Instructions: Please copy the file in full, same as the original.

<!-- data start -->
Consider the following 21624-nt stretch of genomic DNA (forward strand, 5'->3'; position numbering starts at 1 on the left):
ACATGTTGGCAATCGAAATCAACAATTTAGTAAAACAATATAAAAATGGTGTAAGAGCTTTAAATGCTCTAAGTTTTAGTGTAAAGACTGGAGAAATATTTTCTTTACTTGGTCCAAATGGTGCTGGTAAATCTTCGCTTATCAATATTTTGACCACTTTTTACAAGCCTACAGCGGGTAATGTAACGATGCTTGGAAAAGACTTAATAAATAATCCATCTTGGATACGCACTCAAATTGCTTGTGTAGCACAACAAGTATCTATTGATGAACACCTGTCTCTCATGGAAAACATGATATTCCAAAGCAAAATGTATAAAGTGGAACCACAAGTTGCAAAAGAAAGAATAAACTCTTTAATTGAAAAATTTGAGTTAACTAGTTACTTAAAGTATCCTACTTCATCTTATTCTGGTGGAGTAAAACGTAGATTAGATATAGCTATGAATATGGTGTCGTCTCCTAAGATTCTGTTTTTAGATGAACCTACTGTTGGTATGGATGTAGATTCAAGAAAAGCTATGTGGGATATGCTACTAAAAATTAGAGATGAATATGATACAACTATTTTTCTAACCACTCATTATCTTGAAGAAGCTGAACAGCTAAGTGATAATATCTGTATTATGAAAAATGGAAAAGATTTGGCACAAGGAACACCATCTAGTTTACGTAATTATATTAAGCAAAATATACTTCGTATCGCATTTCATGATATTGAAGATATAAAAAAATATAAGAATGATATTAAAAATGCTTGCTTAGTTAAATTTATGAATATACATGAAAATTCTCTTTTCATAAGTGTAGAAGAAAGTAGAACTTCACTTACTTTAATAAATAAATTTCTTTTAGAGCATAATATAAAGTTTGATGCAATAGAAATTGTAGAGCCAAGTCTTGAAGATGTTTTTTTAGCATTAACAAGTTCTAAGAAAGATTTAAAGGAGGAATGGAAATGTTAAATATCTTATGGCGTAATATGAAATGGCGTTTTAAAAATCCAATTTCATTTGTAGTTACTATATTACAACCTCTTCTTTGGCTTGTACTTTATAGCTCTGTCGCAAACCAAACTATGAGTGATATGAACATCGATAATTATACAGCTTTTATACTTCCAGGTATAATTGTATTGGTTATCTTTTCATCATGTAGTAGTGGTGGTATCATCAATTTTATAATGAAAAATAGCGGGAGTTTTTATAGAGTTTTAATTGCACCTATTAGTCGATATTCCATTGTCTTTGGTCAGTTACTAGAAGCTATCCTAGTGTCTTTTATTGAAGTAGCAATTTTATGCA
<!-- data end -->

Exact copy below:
Consider the following 21624-nt stretch of genomic DNA (forward strand, 5'->3'; position numbering starts at 1 on the left):
ACATGTTGGCAATCGAAATCAACAATTTAGTAAAACAATATAAAAATGGTGTAAGAGCTTTAAATGCTCTAAGTTTTAGTGTAAAGACTGGAGAAATATTTTCTTTACTTGGTCCAAATGGTGCTGGTAAATCTTCGCTTATCAATATTTTGACCACTTTTTACAAGCCTACAGCGGGTAATGTAACGATGCTTGGAAAAGACTTAATAAATAATCCATCTTGGATACGCACTCAAATTGCTTGTGTAGCACAACAAGTATCTATTGATGAACACCTGTCTCTCATGGAAAACATGATATTCCAAAGCAAAATGTATAAAGTGGAACCACAAGTTGCAAAAGAAAGAATAAACTCTTTAATTGAAAAATTTGAGTTAACTAGTTACTTAAAGTATCCTACTTCATCTTATTCTGGTGGAGTAAAACGTAGATTAGATATAGCTATGAATATGGTGTCGTCTCCTAAGATTCTGTTTTTAGATGAACCTACTGTTGGTATGGATGTAGATTCAAGAAAAGCTATGTGGGATATGCTACTAAAAATTAGAGATGAATATGATACAACTATTTTTCTAACCACTCATTATCTTGAAGAAGCTGAACAGCTAAGTGATAATATCTGTATTATGAAAAATGGAAAAGATTTGGCACAAGGAACACCATCTAGTTTACGTAATTATATTAAGCAAAATATACTTCGTATCGCATTTCATGATATTGAAGATATAAAAAAATATAAGAATGATATTAAAAATGCTTGCTTAGTTAAATTTATGAATATACATGAAAATTCTCTTTTCATAAGTGTAGAAGAAAGTAGAACTTCACTTACTTTAATAAATAAATTTCTTTTAGAGCATAATATAAAGTTTGATGCAATAGAAATTGTAGAGCCAAGTCTTGAAGATGTTTTTTTAGCATTAACAAGTTCTAAGAAAGATTTAAAGGAGGAATGGAAATGTTAAATATCTTATGGCGTAATATGAAATGGCGTTTTAAAAATCCAATTTCATTTGTAGTTACTATATTACAACCTCTTCTTTGGCTTGTACTTTATAGCTCTGTCGCAAACCAAACTATGAGTGATATGAACATCGATAATTATACAGCTTTTATACTTCCAGGTATAATTGTATTGGTTATCTTTTCATCATGTAGTAGTGGTGGTATCATCAATTTTATAATGAAAAATAGCGGGAGTTTTTATAGAGTTTTAATTGCACCTATTAGTCGATATTCCATTGTCTTTGGTCAGTTACTAGAAGCTATCCTAGTGTCTTTTATTGAAGTAGCAATTTTATGCA